The ancient Minoan city of Akrotiri was an outpost of Crete, and existed on an active caldera. Inevitably the massive volcano erupted causing worldwide effects. China experienced extreme climate change, and pumice was found in places as far away as the Nile and Israel. The effects on the volcanic island were incredibly powerful, and completely buried Akrotiri in copious amounts of ash. Today the ash and pumice on Santorini is measured to be 60 meters at its thickest, and led to the island being uninhabited for approximately 200 years following the eruption (1).
But when did this extraordinary catastrophe occur? Until 2006, the dates of the Minoan eruption were widely debated and ranged from as early as 1700 BC to 1200 BC (1). The error involved in these attempts at dating the eruption is due to multiple reasons. Dendrochronology (tree-ring dating) was not useful as no properly preserved wood had been found, and most other radiocarbon dating methods only involved single measurements which proved to lead to very inaccurate results. However, in 2002 a discovery was made that changed all of this.
A scientist by the name of Tom Pfeiffer discovered an olive tree near the caldera wall that had been buried alive by the pumice of the Minoan eruption and soon after a second tree was found only a few meters away from the first (1). Amazingly both trees were still in their upright position and came complete with olive leaves lying close to their base. The trees were embedded in a layer of fine pumice dust from the first phase of the eruption and were then completely buried by the third phase.
This discovery opened exciting new options for dating the eruption. Olive tree rings are irregular and difficult to count so X-ray tomography had to be used to make each ring clear and visible. After the X-ray, 72 growth rings were found and a method called ‘wiggle matching’ was then used in order to dispel the inaccuracies of single measurement dating (1). Wiggle matching can match a series of dated radiocarbon ages with a previously calculated calibration curve giving much more accurate results. Four rings were chosen to date, the first and last rings and then two in-between. These dating methods were successful and in 2006 a final date was determined for the Minoan eruption that was the most accurate yet; 1613 ± 13 BC (1).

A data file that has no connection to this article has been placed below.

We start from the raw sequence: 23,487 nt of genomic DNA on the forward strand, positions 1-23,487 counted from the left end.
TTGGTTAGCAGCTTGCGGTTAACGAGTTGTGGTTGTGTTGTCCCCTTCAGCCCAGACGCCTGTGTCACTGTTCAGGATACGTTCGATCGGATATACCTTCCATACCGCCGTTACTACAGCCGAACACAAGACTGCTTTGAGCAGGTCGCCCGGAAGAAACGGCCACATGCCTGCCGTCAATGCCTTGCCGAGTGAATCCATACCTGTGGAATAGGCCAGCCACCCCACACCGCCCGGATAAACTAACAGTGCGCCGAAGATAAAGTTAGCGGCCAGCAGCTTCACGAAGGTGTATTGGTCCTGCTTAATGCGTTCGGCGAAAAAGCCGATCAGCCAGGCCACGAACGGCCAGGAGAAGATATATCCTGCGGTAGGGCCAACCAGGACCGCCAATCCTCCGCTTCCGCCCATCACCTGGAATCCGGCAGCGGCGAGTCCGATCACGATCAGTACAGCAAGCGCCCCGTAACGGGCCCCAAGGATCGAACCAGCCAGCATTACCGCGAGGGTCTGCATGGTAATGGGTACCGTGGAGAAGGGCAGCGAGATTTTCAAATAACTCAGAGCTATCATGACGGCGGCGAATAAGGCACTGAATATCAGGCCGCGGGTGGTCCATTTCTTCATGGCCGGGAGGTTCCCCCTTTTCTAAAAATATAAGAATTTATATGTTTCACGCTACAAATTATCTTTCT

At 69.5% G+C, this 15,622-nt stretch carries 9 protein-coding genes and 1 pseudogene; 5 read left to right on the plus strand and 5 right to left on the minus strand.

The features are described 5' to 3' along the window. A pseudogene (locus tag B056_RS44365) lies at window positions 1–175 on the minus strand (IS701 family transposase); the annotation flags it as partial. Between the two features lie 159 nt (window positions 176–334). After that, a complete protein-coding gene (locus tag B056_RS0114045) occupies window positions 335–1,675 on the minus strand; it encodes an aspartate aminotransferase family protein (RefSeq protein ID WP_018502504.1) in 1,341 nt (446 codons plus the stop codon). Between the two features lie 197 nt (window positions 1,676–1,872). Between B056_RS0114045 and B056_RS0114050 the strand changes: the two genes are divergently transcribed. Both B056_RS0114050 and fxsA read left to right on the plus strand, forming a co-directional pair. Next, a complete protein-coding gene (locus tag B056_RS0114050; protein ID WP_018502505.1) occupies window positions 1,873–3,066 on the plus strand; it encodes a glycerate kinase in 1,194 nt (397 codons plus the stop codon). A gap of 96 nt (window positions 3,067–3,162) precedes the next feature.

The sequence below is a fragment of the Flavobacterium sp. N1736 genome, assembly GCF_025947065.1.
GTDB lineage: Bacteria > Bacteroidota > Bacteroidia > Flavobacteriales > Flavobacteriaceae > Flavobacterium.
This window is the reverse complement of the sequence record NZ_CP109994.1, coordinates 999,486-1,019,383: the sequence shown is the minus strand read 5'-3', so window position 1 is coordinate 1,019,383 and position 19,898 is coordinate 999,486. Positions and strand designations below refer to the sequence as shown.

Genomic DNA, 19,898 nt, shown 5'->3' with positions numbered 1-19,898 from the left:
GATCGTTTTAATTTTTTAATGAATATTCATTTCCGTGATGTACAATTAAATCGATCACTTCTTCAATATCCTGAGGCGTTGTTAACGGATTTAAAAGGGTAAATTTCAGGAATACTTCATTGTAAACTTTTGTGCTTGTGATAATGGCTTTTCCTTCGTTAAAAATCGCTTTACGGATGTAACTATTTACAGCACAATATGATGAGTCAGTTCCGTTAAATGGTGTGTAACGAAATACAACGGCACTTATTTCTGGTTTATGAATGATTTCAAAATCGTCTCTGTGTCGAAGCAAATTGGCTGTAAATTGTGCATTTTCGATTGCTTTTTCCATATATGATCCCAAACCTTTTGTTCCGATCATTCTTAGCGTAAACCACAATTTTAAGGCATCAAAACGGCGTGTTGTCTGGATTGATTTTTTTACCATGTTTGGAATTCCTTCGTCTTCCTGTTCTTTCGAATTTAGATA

This radiocarbon age caused much discussion among scientists, and two questions were raised concerning the accuracy of the new date. Was the tree alive at the time it was buried? And is it possible for previous CO2 to have influenced the results of the dating? The answer to the first question is definitely yes, as leaves were found at its base embedded in the same layers of ash and pumice as the tree. The answer to the second question is most likely no due to a couple reasons. CO2 is known to be locally restricted to the vents of the volcano, and the fact that the tree was about 5 km away from the crater makes it very unlikely that that gas could have affected the results. Also, the tree was on top of a pre-eruption caldera rim which likely had good air circulation making it difficult for the CO2 to make any mark on the tree. With this information, the data given by the radiocarbon dating of the olive tree is considered accurate.
The remarkable find of the olive tree led to what is now considered to be the most solid scientific determination of the timing of the Minoan eruption. It is difficult to imagine such an extremely large volcanic event. Dating this event has furthered our knowledge of these caldera eruptions and what explosive and destructive potential they contain.
1) Friedrich W.L., 2009, Santorini: Volcano, Natural History, & Mythology, Denmark: Aarhus University Press, 312 P.